Spanish art, from El Greco to
Goya to Dalí, has had an affinity for the grotesque, the disturbing,
Spanish cinema, from Buñuel on, ditto.
Mexican cinema, while of a different cultural cast,
shares some of the Spanish artistic background, including, especially
in the case of Guillermo del Toro, a fascination with monsters. And
most especially, he has said, for insects, clockwork, dark places, and
Del Toro's best-known works may be the hallucinatory
“Pan's Labyrinth” of 2006, and 2001's “The Devil's Backbone,” a
(relatively) quiet ghost story that has some bloodcurdling jolts.
Both of these are set in the Spanish Civil War, and both have to do
with the importance of fantasy to children who are relentlessly
Having seen both of those movies I was looking
forward to “Hellboy 2, The Golden Army” because del Toro's strong suit,
along with his sympathy for helpless victims, is his visual
imagination.“Labyrinth” in particular was peopled with creatures owing
as much to Hieronymus Bosch (the biggest collection of his paintings is
in Madrid) as to Terry Gilliam.
Monty Python's Gilliam, with his fondness for
overblown fairy tale imagery, may well be another influence on
del Toro – think of David Warner as The Source of All Evil lurking in
his fortress of Ultimate Darkness in “Time Bandits,” or cityscapes
becoming nightmares in “Brazil.”
New York is indeed nightmarish in “Hellboy 2,” with
an elven prince doing naginata practice in a subway tunnel and the
Troll Market bustling under the approach to the Brooklyn Bridge.
(“Trolls live under bridges, right?”)
The Elf Prince in question, along with his twin
sister, are the children of the King of Elfland, who agreed to a truce
with humankind just prior to unleashing his Golden Army, which are
4,900 indestructible robots. Now, eons later, the prince wants to start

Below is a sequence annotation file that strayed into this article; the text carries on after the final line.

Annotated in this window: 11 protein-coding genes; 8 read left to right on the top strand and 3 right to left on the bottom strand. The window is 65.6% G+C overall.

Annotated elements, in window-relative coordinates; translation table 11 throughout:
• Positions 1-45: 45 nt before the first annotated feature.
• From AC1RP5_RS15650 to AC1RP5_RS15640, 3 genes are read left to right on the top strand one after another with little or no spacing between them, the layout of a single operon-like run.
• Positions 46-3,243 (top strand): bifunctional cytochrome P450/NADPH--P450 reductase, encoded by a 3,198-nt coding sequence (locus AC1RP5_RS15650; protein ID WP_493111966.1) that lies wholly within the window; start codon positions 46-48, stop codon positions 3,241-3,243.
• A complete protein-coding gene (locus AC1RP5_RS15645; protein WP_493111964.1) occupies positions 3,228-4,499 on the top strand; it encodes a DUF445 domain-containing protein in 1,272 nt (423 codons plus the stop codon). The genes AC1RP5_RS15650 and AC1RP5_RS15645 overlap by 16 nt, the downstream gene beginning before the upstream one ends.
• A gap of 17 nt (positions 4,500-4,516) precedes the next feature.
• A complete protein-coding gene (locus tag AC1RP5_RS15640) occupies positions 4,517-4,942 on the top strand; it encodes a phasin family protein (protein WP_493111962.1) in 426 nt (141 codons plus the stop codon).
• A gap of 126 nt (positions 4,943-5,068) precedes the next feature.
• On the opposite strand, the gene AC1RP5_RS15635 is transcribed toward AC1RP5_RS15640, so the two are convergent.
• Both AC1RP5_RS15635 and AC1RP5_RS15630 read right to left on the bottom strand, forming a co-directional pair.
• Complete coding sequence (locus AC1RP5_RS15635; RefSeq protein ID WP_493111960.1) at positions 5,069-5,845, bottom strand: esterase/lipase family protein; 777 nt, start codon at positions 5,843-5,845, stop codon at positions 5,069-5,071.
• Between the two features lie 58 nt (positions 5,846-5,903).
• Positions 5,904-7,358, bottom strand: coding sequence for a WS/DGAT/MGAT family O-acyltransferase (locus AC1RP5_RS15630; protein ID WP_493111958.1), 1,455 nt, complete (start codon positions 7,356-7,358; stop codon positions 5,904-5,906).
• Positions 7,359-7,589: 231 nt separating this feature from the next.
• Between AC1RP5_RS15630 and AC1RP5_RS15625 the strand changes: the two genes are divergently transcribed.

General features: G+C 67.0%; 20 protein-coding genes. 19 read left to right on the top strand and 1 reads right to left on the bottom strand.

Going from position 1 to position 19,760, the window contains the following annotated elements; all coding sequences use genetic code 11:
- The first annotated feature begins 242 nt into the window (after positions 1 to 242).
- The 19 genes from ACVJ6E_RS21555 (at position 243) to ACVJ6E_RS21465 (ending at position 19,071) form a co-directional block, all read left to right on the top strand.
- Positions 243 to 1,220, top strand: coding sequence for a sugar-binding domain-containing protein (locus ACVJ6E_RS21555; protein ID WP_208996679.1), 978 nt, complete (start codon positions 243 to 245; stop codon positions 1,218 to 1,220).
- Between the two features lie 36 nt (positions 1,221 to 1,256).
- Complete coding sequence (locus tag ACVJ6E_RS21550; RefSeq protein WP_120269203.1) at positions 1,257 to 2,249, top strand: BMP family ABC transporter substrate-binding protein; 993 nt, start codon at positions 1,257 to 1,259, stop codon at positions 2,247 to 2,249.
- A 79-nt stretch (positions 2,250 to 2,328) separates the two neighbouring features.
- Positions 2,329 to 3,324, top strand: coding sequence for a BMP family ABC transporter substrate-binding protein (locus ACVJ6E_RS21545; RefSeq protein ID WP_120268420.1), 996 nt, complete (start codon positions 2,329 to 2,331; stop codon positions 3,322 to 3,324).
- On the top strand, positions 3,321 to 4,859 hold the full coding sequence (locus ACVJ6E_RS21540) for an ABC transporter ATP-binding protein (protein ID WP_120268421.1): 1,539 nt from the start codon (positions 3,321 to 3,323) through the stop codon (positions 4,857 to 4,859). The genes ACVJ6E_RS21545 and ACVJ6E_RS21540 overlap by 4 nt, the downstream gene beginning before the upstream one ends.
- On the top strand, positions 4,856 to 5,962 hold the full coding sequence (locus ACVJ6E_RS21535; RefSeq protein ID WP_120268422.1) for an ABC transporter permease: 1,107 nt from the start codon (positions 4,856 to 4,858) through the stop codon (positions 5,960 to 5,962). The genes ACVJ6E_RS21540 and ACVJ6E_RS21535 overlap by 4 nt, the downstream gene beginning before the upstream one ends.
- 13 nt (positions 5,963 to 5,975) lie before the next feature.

the war up again because humans haven't honored their side, which was
to keep to the cities and leave the woods to the supernatural critters.
So, since he can't persuade his father, the prince goes all Sophoclean
and kills his dad.
Meanwhile, at the Bureau for Paranormal Research and
Defense over in New Jersey (which is one way you know it's based on a
comic book) Hellboy (and I'm not going to go into his origins) is at
the Honeymoon's End phase with his wife Liz, who literally flames at
him and his cats. Fortunately the rebellion of the mythical world comes
along to divert them, and soon they're in the Troll Market, looking not
very out of place, while they piece together clues and get on the trail
of the Prince, who is on the trail of a crown which...and that's all of
the story you're getting out of me, except to say that it contains
possibly the only tumor ever to get a laugh. In fact, while the
dialogue is full of peppy zingers that raise a chuckle or two, the
story line is unfortunately on a simplistic level, with plot points of
the “Who'd have thought – just what we need!” variety.
As for del Toro's visuals, my main reason for seeing
the movie, I'm happy to say that he frequently delivers, and sad to say